Oz du Soleil makes the case for being able to pivot data in Get & Transform in Excel 2016. In and of itself, pivoting data in Get & Transform is harder than making a PivotTable in Excel. In this video, Oz shows a real-world case where it would be best to
- [Instructor] Now I'm going to show you what the big deal is with being able to do a pivot table inside Get & Transform. Being able to pivot in Get & Transform isn't a big deal in and of itself. It's much easier to create a pivot table in native Excel. However, when a pivot table is needed as an intermediate or final step in a query, that's when the pivot feature in Get & Transform is a lifesaver. Today I'm an admin who needs to compile the volunteer hours from two different locations, the city center office and the riverside office.
I just want a list of the people who participated, their hours, and their days. The riverside office looks perfect. The employee names are our row headers, the days are column headers, the hours they volunteered, there are values, perfect. The city center office is the mess. We've got to clean this up, the day column has holes in it, Cynthia and Joe have two rows, for Cynthia we would like to see five, not an entry for two and an entry for three.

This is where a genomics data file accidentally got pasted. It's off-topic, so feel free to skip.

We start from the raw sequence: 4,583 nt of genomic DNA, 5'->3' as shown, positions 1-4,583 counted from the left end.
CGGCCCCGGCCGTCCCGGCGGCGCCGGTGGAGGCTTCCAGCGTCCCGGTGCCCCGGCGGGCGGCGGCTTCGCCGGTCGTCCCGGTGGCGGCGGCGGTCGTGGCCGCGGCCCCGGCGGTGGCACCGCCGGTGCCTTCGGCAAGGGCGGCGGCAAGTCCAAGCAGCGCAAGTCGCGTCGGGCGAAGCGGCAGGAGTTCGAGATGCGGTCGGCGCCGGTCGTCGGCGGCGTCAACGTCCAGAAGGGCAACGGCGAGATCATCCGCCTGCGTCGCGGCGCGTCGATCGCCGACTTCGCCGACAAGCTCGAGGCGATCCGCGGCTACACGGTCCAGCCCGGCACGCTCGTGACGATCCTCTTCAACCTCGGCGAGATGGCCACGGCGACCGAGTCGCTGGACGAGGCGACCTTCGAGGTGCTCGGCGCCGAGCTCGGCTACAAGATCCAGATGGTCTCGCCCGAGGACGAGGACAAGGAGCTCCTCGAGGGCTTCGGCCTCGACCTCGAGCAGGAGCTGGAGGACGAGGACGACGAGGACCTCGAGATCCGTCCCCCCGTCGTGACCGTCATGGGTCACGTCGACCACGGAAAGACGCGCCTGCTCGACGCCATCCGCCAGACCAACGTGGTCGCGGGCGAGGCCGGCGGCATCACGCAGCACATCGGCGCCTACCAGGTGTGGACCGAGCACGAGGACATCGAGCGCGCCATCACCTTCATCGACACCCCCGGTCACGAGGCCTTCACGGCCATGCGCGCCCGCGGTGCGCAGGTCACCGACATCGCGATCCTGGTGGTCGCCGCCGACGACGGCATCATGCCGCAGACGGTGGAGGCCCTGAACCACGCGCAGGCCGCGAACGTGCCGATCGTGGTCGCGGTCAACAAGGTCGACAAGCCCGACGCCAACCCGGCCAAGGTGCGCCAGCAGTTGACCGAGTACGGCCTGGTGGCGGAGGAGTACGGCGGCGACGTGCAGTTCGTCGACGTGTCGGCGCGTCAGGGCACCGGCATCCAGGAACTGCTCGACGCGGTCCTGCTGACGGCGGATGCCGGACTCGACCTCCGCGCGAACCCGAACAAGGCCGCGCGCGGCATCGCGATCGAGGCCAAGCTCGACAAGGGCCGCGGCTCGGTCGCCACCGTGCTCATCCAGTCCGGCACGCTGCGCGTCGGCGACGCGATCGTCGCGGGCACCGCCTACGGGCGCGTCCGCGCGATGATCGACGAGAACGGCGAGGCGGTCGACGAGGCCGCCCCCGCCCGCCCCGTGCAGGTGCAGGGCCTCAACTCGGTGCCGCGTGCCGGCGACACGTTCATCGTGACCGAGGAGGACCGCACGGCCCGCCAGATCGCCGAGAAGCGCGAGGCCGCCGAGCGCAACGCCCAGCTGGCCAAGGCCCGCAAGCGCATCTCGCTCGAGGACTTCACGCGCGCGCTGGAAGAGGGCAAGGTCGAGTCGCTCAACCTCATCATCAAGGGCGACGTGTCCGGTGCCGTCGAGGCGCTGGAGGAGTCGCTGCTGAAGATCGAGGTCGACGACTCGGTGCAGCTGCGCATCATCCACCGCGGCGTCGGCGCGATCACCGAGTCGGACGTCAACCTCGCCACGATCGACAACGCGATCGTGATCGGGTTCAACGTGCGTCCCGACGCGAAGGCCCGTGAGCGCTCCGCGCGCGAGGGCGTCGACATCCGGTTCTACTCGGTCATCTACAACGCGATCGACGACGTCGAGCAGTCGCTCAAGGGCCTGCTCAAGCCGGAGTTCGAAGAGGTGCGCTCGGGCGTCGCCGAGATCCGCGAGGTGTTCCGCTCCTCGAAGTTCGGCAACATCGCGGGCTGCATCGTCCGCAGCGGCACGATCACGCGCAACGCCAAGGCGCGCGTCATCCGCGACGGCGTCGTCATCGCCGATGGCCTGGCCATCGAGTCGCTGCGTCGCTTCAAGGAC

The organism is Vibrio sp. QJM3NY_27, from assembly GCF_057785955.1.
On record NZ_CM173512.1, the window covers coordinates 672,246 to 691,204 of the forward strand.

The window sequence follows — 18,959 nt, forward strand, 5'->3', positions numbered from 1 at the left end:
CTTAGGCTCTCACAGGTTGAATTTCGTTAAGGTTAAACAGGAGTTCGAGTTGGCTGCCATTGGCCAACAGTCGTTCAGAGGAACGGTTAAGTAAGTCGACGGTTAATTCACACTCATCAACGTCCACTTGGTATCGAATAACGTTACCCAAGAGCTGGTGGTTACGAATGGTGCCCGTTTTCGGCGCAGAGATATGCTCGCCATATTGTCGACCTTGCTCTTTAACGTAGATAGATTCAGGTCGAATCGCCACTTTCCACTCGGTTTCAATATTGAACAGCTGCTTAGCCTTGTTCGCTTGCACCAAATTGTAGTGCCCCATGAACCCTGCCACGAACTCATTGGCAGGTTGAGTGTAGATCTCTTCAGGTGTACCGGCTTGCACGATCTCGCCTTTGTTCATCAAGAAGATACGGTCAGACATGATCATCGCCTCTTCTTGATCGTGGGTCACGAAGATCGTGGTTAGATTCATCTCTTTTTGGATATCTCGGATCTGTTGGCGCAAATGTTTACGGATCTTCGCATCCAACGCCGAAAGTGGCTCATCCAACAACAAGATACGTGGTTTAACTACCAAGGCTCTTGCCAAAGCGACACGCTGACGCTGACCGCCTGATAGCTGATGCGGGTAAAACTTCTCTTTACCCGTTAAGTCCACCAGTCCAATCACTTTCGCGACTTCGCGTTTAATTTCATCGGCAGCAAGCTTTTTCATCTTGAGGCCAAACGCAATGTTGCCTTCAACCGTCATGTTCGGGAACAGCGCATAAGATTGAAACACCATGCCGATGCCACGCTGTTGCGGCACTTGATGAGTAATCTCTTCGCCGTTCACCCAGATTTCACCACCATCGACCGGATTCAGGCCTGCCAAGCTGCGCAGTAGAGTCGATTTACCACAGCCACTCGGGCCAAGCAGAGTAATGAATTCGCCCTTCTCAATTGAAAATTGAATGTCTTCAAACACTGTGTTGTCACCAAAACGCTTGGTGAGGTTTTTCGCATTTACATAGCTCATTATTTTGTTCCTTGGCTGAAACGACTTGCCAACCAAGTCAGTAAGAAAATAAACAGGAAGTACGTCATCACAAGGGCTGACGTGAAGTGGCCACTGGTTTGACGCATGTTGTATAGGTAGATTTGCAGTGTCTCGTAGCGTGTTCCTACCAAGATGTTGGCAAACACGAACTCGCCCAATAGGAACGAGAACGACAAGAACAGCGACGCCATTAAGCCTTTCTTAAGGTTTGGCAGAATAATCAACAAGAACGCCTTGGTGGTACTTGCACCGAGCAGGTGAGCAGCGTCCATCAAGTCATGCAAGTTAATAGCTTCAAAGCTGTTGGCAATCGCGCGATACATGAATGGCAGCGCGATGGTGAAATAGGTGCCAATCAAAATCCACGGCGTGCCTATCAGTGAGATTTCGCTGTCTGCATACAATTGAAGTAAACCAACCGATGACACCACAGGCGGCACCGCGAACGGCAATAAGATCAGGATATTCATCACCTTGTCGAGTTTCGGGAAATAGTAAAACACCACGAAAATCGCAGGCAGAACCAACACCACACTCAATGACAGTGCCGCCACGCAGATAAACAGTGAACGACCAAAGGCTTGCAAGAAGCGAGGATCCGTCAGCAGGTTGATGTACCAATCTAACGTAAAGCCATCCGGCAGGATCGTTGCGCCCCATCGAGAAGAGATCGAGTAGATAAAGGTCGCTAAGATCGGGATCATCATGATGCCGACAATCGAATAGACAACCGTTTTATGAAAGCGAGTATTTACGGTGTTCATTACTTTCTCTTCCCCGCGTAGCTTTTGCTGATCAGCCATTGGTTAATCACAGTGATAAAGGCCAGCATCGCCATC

To get this data stacked up, one we're going to have to do an append and two on the city center office data we're going to have to do a pivot. So let's get started. With the cursor in the riverside data set, go to Data, From Table. There's the data, close and load to, I'm loading it as a connection only because if I load it as a table it's going to be the same data, we don't need that.
Select only create connection and load. Next the city center office data. From Table, close and load as a connection only. Now I want to go back into the city center data, edit, and now let's do our clean up. The date column is already highlighted, right click, fill down in order to close the holes. Now every row has a day.
Next we're ready to pivot. The date column is already highlighted and that's important because we want to highlight the row that we want as our column headers. So let's go to transform, pivot. What do we want as our values? Hours volunteered, okay perfect, this looks exactly like the riverside data and we're ready to do the append. Let's go home, close and load.
It's still loaded as a connection. Now we do our append, new query, combine queries. Append. Right now we're appending these two tables, it doesn't matter which one is primary. Let's put riverside and then city center, okay. There's the data. Let's close and load that to the workbook. Got it. The data's all stacked up, it's been pivoted, notice that we do have Cynthia with five hours on Monday.
We don't have that two and three anymore. The key piece here is this was easy to do in getting transformed because we were able to create a pivot table as an intermediate step and then do our append and get what we wanted.
- What is Get & Transform?
- Querying data
- Working with columns
- Using formulas
- Pivoting and unpivoting data
- Grouping data
- Appending a query
- Merging/combining data with joins